In a report from the Government Accountability Office (GAO) published on December 8, 2016, and publicly released on January 9, 2017, the IRS is called out for its lack of guidance in regard to taxpayers investing individual retirement accounts (IRA) in “unconventional assets,” including virtual currency.
According to the GAO, there are over 485,000 IRAs, worth approximately $49.7 billion, invested in unconventional assets, such as energy investments, equipment leasing, foreign-based assets, farming interests, precious metals, private equity, promissory notes (both secured and unsecured), real estate, and tax liens, as well as virtual currency. Investment in these types of assets might require an IRA owner’s role and responsibilities to expand in order to remain in compliance with tax laws. Taxpayers, however, may not be fully aware of how to comply with regulations. The GAO report highlights this lack of guidance by the IRS, stating:
“Current IRS guidance provides little information to help IRA owners understand their expanded responsibilities and potential challenges associated with investing in unconventional assets. Targeted IRS guidance for these IRA owners may help them navigate the potential compliance challenges associated with certain types of unconventional assets.”
While it’s common for an IRA to be invested in a mutual fund of stocks, bonds, and money market securities, some individuals choose to invest in legitimate unconventional assets. However, if a taxpayer isn’t fully aware of the intricacies of the law, it’s possible that income generated from their IRA investments could jeopardize their favorable tax status, potentially leading to penalties. The GAO report states:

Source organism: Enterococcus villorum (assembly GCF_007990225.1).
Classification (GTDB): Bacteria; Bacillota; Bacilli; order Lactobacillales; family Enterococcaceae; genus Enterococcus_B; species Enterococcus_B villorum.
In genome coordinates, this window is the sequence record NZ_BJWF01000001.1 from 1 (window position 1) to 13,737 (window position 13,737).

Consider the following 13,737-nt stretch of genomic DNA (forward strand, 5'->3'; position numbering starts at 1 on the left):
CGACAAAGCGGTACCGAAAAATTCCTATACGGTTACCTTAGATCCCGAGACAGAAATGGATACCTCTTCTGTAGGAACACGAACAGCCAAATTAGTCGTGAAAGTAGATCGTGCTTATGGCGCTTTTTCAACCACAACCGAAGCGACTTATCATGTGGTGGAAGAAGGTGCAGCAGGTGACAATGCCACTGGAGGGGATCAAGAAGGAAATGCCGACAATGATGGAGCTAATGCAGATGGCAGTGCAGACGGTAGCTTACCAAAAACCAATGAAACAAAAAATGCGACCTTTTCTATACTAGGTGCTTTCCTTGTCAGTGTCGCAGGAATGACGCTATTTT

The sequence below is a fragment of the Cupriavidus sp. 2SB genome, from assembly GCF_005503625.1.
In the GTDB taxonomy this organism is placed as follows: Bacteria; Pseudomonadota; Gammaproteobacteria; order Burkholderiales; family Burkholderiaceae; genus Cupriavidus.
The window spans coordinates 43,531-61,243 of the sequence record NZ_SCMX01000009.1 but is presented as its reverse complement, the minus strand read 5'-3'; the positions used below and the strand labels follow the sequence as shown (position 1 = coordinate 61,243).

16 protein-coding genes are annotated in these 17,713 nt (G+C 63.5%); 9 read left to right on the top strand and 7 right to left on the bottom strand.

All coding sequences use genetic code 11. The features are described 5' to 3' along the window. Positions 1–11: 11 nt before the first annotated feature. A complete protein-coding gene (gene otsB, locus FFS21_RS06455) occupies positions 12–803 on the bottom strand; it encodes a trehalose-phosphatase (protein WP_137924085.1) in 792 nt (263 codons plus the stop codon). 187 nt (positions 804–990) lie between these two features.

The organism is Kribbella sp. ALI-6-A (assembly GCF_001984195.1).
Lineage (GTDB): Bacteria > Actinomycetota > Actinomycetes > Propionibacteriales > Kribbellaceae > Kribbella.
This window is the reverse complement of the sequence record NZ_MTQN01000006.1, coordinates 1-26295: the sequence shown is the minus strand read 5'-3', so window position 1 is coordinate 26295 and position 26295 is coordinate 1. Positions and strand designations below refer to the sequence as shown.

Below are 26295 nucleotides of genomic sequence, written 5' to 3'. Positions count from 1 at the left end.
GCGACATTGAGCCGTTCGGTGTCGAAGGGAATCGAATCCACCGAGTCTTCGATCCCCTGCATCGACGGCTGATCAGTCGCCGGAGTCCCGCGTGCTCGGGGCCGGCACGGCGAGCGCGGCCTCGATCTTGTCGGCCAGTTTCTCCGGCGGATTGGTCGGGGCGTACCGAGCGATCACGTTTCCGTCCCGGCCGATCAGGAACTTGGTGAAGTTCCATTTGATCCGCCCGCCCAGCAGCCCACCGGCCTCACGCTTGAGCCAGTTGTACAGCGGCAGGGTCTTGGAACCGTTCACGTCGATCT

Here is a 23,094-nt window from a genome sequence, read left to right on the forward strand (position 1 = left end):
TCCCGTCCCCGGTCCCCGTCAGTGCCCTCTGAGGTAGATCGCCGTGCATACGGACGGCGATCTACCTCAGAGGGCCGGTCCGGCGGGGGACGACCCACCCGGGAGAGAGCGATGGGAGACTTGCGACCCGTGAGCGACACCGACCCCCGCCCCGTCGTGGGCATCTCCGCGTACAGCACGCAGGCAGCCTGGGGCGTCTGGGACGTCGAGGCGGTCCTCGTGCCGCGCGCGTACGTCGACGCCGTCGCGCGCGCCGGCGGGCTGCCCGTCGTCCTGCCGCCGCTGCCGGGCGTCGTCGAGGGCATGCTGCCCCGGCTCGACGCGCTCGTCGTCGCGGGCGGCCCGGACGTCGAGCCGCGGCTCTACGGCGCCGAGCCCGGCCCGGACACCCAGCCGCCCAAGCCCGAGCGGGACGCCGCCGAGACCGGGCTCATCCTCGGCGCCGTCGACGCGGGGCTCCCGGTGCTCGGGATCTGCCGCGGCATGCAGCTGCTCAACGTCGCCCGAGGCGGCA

“Recent federal and state investigations and litigation have raised questions as to whether the investment in unconventional assets in retirement accounts may jeopardize these accounts’ tax-favored status and place account owners’ retirement savings at risk.”
This isn’t the first time the IRS has been criticized for its lack of guidance regarding virtual currency. In a report by the Treasury Inspector General for Tax Administration (TIGTA) dated September 21, 2016, the IRS was chastised for not providing meaningful virtual currency guidance to taxpayers. The IRS actually agreed with the recommendations in the TIGTA report, but cited their limited budget as an excuse for any delay with improving their tax guidance.
The GAO’s 56-page report included three recommendations for the IRS, with which the IRS generally agreed. The GAO recommended that the IRS (1) provide guidance to IRA owners on the potential for IRA transactions involving certain unconventional assets to generate unrelated business taxable income subject to taxation; (2) provide guidance to IRA owners and custodians on how to determine and document fair market value for certain categories of hard-to-value unconventional assets; and (3) clarify how to determine the fair market value of hard-to-value unconventional assets.
It’s unclear how much of the 485,000 IRAs are invested in Ether, Bitcoin, or other virtual currency, but the IRS obviously wants their slice of that valuable pie. If they don’t do their part and release easy to follow tax guidelines, they could jeopardize the livelihoods of thousands of Americans.